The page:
Analysis Of Solend Taking Over User’s Wallets In Bear Market 2022
The article provides content and analysis of the event Solend took over the management of a large wallet that is about to be liquidated.
A long-term decline in the market does not only damage player morale. Recently, a project is in the position of “hanging hair” in the liquidation of users. That’s Solend. So what are the details?
Solend is a lending platform on Solana in the form of a Money Market, which means that it acts as an intermediary for both users to lend and borrow. In these platforms, liquidation is a common action, which occurs when someone’s borrowing position hits the liquidation price.
It sounds simple, but there are cases where liquidation is not enough, but this also causes many other problems. Specifically, the case of Solend’s liquidation is below.
How Did Solend Take Over Wallet Management?
Events & Actions of Solend
On June 19, Solend announced on Medium that the largest wallet on Solend is in danger because it is close to the point of liquidation (check the wallet here ). Some information about the wallet is as follows:
- Deposited: 5.7M SOL ($170M) – 95% SOL deposited.
- Borrowed: 108M USDC and USDT – 88% of USDC borrowed.
- Accounted for 25% TVL Solend.
- Liquidation price: SOL touches $22.3
If the SOL price reaches $22.3, the liquidation will be partial with 20% (~$21M). This number is not a problem with OTC, but Solend’s mechanism is to sell on DEX. The consequences of this will be discussed in the next section.
Since June 13, Solend tried to contact the wallet owner through personal and community networks but did not receive a reply. In addition, the project also communicates with market makers to find optimal solutions (OTC, hedging through other trading methods, etc.). But in general, the above does not reduce the risk.
They then made the following proposal (SLND1):
- Make special margin requirements for large wallets that account for more than 20% of the loan. In this case, a special liquidation threshold of 35% is required. This policy takes effect after the proposal is approved.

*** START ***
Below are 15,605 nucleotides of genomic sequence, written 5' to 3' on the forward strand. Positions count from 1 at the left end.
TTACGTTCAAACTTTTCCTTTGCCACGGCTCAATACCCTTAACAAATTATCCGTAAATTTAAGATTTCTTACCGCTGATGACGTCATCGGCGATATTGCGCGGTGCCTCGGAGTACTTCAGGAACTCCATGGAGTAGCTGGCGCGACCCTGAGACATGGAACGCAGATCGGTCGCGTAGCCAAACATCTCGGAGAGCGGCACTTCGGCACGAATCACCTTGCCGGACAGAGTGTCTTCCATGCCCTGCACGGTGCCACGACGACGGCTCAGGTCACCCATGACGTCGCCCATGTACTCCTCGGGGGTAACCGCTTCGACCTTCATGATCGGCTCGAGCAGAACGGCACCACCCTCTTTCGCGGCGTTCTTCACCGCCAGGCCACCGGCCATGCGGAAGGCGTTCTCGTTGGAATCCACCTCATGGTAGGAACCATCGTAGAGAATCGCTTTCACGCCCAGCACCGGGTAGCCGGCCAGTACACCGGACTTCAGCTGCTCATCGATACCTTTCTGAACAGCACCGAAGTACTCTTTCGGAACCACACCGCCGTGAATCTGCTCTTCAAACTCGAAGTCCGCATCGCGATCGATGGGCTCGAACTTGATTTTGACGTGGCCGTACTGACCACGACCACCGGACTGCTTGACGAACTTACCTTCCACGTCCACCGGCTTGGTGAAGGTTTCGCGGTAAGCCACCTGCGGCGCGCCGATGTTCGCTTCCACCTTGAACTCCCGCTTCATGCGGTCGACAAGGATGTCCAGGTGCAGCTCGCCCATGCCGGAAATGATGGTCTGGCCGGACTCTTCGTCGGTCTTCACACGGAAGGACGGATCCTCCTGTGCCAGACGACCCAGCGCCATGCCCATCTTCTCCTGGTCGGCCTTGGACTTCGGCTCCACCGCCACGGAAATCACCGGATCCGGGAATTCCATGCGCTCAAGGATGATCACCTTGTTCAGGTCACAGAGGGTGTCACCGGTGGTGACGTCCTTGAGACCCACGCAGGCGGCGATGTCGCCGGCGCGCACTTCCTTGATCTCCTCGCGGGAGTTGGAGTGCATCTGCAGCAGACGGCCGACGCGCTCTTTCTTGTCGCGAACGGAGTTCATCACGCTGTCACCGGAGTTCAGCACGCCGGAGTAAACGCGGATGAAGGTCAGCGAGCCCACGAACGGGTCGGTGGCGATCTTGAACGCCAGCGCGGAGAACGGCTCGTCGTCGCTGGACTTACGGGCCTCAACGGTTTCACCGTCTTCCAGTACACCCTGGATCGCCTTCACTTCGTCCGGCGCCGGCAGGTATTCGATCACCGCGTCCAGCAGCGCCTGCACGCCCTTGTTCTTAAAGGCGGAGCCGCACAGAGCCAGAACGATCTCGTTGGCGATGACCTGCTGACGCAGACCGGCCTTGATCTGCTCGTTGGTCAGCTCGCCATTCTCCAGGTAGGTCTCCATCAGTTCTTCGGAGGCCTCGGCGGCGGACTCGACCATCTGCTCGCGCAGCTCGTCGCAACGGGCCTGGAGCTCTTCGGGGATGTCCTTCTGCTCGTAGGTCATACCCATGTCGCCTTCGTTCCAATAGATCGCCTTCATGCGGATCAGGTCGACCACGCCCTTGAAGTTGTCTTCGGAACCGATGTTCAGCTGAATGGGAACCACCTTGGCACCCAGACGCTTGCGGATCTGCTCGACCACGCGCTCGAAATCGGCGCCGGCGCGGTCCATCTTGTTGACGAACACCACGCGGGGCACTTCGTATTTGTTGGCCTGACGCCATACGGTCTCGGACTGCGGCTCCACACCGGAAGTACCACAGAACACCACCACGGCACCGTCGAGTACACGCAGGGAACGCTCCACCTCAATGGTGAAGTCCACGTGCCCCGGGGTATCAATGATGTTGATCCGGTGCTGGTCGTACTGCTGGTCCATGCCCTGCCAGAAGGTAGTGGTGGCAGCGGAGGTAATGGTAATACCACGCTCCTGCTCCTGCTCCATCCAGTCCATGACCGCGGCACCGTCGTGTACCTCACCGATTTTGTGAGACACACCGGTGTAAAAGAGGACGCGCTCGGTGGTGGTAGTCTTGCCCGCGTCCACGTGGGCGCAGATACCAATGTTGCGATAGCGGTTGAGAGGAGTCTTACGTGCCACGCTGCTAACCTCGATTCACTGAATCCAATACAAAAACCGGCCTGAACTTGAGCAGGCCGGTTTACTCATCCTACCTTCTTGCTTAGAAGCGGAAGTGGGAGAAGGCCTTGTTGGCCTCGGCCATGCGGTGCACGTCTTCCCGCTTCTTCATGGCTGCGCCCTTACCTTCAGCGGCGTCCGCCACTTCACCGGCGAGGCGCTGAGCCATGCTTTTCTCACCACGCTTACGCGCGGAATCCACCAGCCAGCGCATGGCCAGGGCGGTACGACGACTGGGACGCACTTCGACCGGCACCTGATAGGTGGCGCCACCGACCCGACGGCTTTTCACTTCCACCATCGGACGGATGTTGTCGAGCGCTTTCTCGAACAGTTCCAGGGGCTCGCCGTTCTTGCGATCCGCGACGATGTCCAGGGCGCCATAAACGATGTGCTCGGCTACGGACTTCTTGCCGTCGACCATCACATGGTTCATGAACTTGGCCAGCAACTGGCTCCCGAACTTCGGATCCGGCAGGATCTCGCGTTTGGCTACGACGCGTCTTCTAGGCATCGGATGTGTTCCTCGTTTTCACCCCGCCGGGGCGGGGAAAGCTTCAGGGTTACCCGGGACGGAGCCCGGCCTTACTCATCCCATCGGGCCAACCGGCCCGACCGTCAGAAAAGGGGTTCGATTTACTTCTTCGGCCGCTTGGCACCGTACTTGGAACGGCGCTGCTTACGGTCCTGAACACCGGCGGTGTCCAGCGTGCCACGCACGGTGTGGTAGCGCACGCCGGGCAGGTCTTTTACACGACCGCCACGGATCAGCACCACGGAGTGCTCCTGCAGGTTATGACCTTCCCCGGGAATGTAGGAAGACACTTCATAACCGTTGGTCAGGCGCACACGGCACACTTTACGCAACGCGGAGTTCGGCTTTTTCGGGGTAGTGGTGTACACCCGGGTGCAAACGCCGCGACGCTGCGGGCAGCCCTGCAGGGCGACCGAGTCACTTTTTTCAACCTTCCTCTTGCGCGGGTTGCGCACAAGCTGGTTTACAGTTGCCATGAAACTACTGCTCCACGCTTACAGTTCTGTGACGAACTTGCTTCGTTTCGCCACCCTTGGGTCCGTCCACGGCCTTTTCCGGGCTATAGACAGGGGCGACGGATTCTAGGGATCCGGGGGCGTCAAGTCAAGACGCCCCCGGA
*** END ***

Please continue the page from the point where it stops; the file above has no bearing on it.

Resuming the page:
- Regarding the above wallet, Solend Labs temporarily took over for liquidation via OTC. This emergency power is revoked as the borrowing position begins to become more secure.
And the proposal is passed.
Although passed, based on many user comments about wallet hijacking, Solend has another proposal called SLND2:
- Disable SLND1 suggestion.
- Increase voting time by 1 day.
- Create another proposal with no permissions to hijack emergency wallets.
This proposal was also quickly approved.
On June 21, SLND3 was released:
- The loan ceiling limit is 50 million USD, and loans above this level are eligible for liquidation.
- But do not apply immediately, starting at 120 million USD and gradually decreasing every hour to 500,000 USD until reaching 50 million USD.
- Temporarily reduce the maximum liquidation close factor from 20% to 1%. This limits the amount that can be liquidated in a transaction.
- Temporarily reduced the liquidation penalty for SOL from 5% to 2%. This reduces liquidator spam while still giving them enough bonuses to break even on slippage.
Damage If Not Handled
Prior to the SLND1 proposal, Solend considered non-intervention. But the aftermath doesn’t just affect each of these wallets.
The figure below shows the liquidity when selling 700,000 SOL (~$26.2 million).
As shown above, the price impact is about 35.51%. This shows that on-chain liquidity is not enough to absorb 35.6% of liquidated assets. So what if all assets are liquidated? This will cause mass liquidation of positions on Solend.
According to Solend, if sold via OTC, the slippage is only 3%.
Liquidators will try to spam the network in order to win these “honey” liquidations. This could cause network congestion again. And when the network is congested, other potentially liquidated positions can’t deposit “armour pump”. Everything made the story even more confusing.
In addition, many people do not notice, Solend has a Treasury that resolves bad debt. Treasury currently has about $20 million. And this event is likely to create bad debt for Solend, which with the above amount is not enough to solve.
Is Solend’s Solution Really Reasonable?
Solend is a DeFi platform, which means it doesn’t interfere with users’ assets for any reason. But in the SLND1 proposal, Solend has the right to intervene in this wallet, selling off assets so that the loan position becomes safe. This goes against the philosophy of decentralization.
The community has mixed opinions on this. But based on the damage mentioned above, Solend is facing two situations: Bad and Worst.
- Bad: Accepting the reputation of temporarily taking over wallet management, but solving many consequences later.
- Worst: Left alone doing nothing. This creates a chain of losses, in which both the user, Solend, and the Solana network suffer.
Therefore, it is easy to understand when Solend chose to intervene in the loan position of this wallet.
In addition, Solend’s action then makes sense in that it listens to the user and generates SLND2 suggestions. This proposal is not only based on public opinion but also because the price of SOL has gradually recovered slightly, giving the project more time to find a more optimal solution.
Despite its non-decentralized reputation, Solend shows professionalism when it comes to taking time to find ways to solve problems so as not to affect users. Still, this is a lesson for projects that don’t manage risks well enough to fall into a dilemma.
If you have any questions, comments, suggestions, or ideas about the project, please email [email protected].
DISCLAIMER: The Information on this website is provided as general market commentary and does not constitute investment advice. We encourage you to do your research before investing.